I am not gonna defend my own stats or anything like that but allow me to illuminate my choices, within the given mechanics of 5th edition which is where I used this entire basis. Besides its not just D&D I am intimately familiar with.
But I will address the comments as best as I can.
Warlocks were introduced in 3rd edition, as a mock up class originally for the sole purpose of adding in a different flavor to the typical Cleric and Wizard as an offshoot combination. Put simply; since warlocks by default are either knowledge hungry or power hungry, they are willing to make deals with beings the ultimately know could crush them like a bug to access such knowledge and power. When you take into the accountable factor of wizards being studious and seeking to perfect the use of the Weave to ascend themselves beyond what the mortal races can do (this includes races that also live exceedingly long times). And since their implementation there has been quite a lot of lore friendly conflicts between the wizards and warlocks. Simply for a flavor aspect behind how power and knowledge is obtained. I.e. hard work versus short cuts.
Its not a matter of one dimensional, its a matter of the chosen patron. A demon, demons are greedy by nature. With all the available patrons from Fey, Old Ones, Lost gods, forgotten spirits, hell even some legendary monsters, and of course celestials. When you select a demon there is very little that stops the nature of a demon, with of course the exception of the upper tiers of demon and devil lords along with their arch-dukes and so on. And warlocks derive their power from a deal, fiendish deals require a direct benefit for both the character and the demon in question. Its the only pact that is monochromatic. That's where my notion is coming from, is knowing the straight up nature of fiends. Don't believe me? Look at all the stories of people who made deals with fiends and the fiend got tired of waiting, or bored with the feckless mortal.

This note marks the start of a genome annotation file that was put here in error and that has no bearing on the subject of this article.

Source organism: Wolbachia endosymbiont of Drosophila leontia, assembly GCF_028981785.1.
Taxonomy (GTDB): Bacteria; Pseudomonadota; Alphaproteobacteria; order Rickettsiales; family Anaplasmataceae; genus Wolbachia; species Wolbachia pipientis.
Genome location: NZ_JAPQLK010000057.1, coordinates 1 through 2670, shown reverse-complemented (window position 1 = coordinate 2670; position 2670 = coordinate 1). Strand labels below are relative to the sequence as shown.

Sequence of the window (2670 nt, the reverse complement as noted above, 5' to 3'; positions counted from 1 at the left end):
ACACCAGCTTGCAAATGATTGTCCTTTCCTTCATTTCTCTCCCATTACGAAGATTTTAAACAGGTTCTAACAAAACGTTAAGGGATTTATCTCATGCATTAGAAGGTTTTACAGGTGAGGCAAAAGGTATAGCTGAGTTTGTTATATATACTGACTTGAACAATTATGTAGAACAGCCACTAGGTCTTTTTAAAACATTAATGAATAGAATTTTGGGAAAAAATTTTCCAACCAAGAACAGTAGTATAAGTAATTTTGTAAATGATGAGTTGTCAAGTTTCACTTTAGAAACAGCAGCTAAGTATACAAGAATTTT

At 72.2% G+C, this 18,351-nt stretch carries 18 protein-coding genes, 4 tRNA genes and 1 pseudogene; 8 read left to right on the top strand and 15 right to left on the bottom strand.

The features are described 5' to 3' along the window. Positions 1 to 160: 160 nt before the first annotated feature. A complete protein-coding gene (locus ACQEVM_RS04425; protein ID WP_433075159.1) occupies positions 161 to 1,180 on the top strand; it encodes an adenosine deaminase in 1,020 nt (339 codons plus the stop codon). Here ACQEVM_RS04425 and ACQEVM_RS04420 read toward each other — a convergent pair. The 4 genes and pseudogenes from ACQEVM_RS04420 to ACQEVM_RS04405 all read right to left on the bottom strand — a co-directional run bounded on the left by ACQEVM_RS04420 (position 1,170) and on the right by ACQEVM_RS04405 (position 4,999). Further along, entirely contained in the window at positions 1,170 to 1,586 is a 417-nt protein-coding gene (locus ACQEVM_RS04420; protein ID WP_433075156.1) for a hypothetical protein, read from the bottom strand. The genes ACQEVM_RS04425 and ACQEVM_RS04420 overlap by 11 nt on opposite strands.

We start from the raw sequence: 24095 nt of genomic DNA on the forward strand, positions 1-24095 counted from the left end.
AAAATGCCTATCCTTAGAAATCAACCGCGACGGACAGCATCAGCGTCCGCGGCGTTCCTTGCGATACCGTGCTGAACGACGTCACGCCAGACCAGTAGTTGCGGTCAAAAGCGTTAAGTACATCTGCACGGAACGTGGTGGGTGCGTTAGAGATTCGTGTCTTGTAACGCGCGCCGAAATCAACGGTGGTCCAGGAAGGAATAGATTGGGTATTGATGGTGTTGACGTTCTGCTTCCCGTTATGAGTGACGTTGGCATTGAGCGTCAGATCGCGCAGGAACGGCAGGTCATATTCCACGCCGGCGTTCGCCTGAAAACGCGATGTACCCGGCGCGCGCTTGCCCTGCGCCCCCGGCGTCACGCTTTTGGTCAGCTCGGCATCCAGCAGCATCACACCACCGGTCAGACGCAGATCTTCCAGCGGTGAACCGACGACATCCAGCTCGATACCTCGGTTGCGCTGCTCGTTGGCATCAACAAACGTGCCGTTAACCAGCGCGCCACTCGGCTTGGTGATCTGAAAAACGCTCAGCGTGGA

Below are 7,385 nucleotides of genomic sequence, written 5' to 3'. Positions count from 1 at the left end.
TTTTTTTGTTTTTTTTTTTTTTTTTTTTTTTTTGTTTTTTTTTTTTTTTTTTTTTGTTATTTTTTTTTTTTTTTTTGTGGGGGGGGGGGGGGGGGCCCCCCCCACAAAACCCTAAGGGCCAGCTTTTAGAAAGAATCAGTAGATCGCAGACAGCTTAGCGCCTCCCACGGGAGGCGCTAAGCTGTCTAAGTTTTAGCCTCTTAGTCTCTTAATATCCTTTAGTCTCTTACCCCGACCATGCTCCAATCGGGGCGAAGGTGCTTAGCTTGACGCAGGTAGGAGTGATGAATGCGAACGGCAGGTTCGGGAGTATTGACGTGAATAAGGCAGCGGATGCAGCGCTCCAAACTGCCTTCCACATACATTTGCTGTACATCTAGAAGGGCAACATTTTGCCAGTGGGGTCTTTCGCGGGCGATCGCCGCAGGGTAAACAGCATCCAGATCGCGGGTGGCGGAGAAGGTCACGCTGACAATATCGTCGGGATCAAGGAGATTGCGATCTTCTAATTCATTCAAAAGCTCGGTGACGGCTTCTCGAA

I wasn't criticizing their choice of removing it. We all know the alignment system is stupid and needs to be reworked into something entirely new. Merely offering a tangible way to allot character choices, dialogue options and so on without an organic DM allowing adjustments. Its a computer program at the end of the day, if you need further proof of why its a bad choice to have it so loose, look at Mass Effect Andromeda. Interesting idea but the overall application makes the dialogue choices consequence free. Which is why I suggested the four bars, separate effects but gives the player multiple ways to outline their character as an archytpe, a leader, a diplomat and so on. Simply by investing in 2-3 of the lines.
You all seem to mistaking this for an organic game which has far greater variety. If we tried to apply the same level of variety to the game, it would never be finished because each option would have to have a train of cause and effect. The reason video games, need such systems isn't to restrict the player its to make it easier on the designers for the purpose of the story.
As a DM, you can make choices and adjust accordingly, you become the consequence of story telling. But since a video game has to have a beginning, middle and end they need a way to measure outcome and consequence.
People have been mocking me in this thread as if I don't know what I am talking about. But you are all forgetting that the most basic source of this game; is the fact its a program. Its basically a complex visual module for any edition from the Times of Struggles, Ravenloft, the Hoard of the Dragon Queen, The Dragon Wars, the Time of Chaos, Veknas' secrets and so on. They need to weave that story. Even with the first two games they had choices but an end goal. But no one complained about the 'rigid' aspects because a story was weaved.
And that is the purpose; a story needs to be weaved. But we are the ones determining how to get to the end and of course what our choices lead to. Or have people already forgetting the issues with Mass Effect 3's ending?